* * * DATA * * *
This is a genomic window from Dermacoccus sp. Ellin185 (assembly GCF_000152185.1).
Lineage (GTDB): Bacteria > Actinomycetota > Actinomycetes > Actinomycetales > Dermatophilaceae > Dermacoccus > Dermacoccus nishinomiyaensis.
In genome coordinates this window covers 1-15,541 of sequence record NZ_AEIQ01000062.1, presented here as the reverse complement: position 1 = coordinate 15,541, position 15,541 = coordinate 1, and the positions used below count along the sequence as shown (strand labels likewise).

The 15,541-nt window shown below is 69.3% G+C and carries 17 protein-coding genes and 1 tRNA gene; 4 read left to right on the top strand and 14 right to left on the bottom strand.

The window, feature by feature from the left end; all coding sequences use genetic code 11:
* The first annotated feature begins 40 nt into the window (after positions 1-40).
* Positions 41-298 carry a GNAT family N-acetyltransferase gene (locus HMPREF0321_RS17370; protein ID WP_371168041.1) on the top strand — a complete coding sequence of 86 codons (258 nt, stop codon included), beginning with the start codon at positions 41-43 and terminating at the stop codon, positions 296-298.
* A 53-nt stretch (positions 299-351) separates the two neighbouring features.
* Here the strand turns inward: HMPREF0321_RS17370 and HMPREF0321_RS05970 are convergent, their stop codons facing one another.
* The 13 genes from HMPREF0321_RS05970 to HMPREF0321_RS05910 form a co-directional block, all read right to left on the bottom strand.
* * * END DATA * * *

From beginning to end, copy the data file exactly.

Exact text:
This is a genomic window from Dermacoccus sp. Ellin185 (assembly GCF_000152185.1).
Lineage (GTDB): Bacteria > Actinomycetota > Actinomycetes > Actinomycetales > Dermatophilaceae > Dermacoccus > Dermacoccus nishinomiyaensis.
In genome coordinates this window covers 1-15,541 of sequence record NZ_AEIQ01000062.1, presented here as the reverse complement: position 1 = coordinate 15,541, position 15,541 = coordinate 1, and the positions used below count along the sequence as shown (strand labels likewise).

The 15,541-nt window shown below is 69.3% G+C and carries 17 protein-coding genes and 1 tRNA gene; 4 read left to right on the top strand and 14 right to left on the bottom strand.

The window, feature by feature from the left end; all coding sequences use genetic code 11:
* The first annotated feature begins 40 nt into the window (after positions 1-40).
* Positions 41-298 carry a GNAT family N-acetyltransferase gene (locus HMPREF0321_RS17370; protein ID WP_371168041.1) on the top strand — a complete coding sequence of 86 codons (258 nt, stop codon included), beginning with the start codon at positions 41-43 and terminating at the stop codon, positions 296-298.
* A 53-nt stretch (positions 299-351) separates the two neighbouring features.
* Here the strand turns inward: HMPREF0321_RS17370 and HMPREF0321_RS05970 are convergent, their stop codons facing one another.
* The 13 genes from HMPREF0321_RS05970 to HMPREF0321_RS05910 form a co-directional block, all read right to left on the bottom strand.